Friday, August 16, 2013

Maria Bamford's "Ask Me About My New God!"

There are a lot of words to describe the new Maria Bamford CD, “Ask Me About My New God!” And, with the exception of “unfunny” and “run-of-the-mill,” all of those words are probably spot on. Words like quirky, goofy, random, silly, funny, confounding, deep, smart, and - at times - intelligible. In other words, everything you’ve come to expect from a Maria Bamford CD. 

It’s no great secret that Bamford is a little off-kilter and she freely embraces it, taking time to point out she’s not schizophrenic (they hear voices, they don’t do voices). It would be harsh to say she has a screw loose. Not that she hasn’t disassembled the gears in her mind and put them back together with a total disregard for the instruction manual of society. But rest assured when she replaced the screws, she gritted her teeth and screwed them in as tightly as she could. I don’t know exactly what she did while she was tinkering around in there but by God, those screws aren’t going anywhere.

And so, with an arsenal of voices (making you wonder which one is really hers) she pushes forward, merrily slipping in and out of a number of public breakdowns, her inner dialogue occasionally slipping through in a burst of shouts that, coming from her soft voice, make for a humorous juxtaposition. At one point she happily skips along, proudly displaying her mastery of pretend-Spanish and pretend-Swahili. The next moment, she’s raging at those who don’t understand her pretend-tiger (You’re not supposed to understand it!) and it’s delightful.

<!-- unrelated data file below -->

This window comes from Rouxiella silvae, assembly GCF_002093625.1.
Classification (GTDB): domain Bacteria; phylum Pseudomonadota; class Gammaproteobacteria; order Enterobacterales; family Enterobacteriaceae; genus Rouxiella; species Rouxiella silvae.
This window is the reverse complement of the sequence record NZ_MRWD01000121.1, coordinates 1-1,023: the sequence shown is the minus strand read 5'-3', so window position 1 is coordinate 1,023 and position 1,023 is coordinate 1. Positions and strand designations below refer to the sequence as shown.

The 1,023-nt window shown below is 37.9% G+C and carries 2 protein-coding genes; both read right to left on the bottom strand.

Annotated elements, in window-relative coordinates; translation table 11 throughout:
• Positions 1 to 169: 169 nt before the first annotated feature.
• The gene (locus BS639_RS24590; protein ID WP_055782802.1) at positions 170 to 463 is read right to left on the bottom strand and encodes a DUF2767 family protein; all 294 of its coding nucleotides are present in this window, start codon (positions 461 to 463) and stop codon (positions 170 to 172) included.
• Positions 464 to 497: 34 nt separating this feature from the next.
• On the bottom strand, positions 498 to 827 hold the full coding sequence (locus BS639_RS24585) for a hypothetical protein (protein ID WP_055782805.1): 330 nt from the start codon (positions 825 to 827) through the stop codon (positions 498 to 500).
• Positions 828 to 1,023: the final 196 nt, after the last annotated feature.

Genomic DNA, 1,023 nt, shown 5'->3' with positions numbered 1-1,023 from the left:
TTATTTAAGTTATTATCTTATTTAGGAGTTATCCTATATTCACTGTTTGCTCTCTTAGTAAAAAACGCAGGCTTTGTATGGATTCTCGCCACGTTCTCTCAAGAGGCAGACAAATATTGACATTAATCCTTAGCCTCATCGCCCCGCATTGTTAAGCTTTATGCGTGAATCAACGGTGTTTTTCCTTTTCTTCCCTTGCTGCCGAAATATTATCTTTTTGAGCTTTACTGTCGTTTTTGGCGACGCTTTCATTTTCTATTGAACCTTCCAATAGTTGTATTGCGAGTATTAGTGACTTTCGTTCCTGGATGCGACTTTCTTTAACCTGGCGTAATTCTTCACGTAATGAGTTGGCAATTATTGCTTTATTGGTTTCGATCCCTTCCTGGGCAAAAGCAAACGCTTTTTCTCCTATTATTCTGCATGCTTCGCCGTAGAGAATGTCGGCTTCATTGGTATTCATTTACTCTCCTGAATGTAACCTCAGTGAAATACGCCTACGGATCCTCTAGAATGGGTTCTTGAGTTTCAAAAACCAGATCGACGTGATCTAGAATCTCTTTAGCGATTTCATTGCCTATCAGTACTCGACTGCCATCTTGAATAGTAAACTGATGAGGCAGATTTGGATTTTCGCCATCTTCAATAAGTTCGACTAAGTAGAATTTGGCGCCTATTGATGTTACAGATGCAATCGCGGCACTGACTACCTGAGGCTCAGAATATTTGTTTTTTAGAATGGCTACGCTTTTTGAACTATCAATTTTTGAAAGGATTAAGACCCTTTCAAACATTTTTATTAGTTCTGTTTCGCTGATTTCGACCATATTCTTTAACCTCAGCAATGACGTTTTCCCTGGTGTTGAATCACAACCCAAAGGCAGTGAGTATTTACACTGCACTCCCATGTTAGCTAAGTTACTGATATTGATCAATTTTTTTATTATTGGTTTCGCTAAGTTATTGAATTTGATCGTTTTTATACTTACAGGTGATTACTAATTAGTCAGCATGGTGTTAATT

Although it may be easy to dismiss Bamford as just someone who talks in silly voices, that would be a mistake. There’s a lot more going on here than just dead-on impressions of her mom, her sister, the average consumer, and every minivan-driving mother of two. Listen to what she’s saying and you’ll hear some of the smartest commentary on society that’s floating around out there. Bamford gets you to laugh at her favorite - and accurate - American phrases and although the audience initially groans at her comment on the plight of US veterans, once you digest and take in what it is she’s saying, you can almost almost hear an audible CLICK as the light bulb turns on.

Because of her ability to disappear into each character, most of my friends were shocked to realize she’s the same person from the annual Target holiday commercials, something she vaguely references in a way that doesn’t bite the hand that feeds her but is still very funny. Even though Bamford is good at so many voices, she’s not an impressionist per se. Her take on Paula Deen sounds more like Cookie Monster and still sounds right.

Skittery and alert, Bamford careful tiptoes through life like a cat being chased by a kid with a roll of duct tape. Her slowness to trust makes her wary of the new building in town that sounds suspiciously like church and hesitant to participate in family vacations. She stand in the background, sort-of silently whispering words of loathesomeness she’s too afraid to say at an audible volume. There are things she wants to say...but doesn’t necessarily want to be heard.

Secretly mentoring the neighborhood kids and playing a neverending game of phone tag with Chase Bank, Bamford isn’t here to take you by storm. But she will sit back and wish through gritted teeth for the storm to go, go, go faster, go faster! Get him! Get him, storm!!!

Good times.

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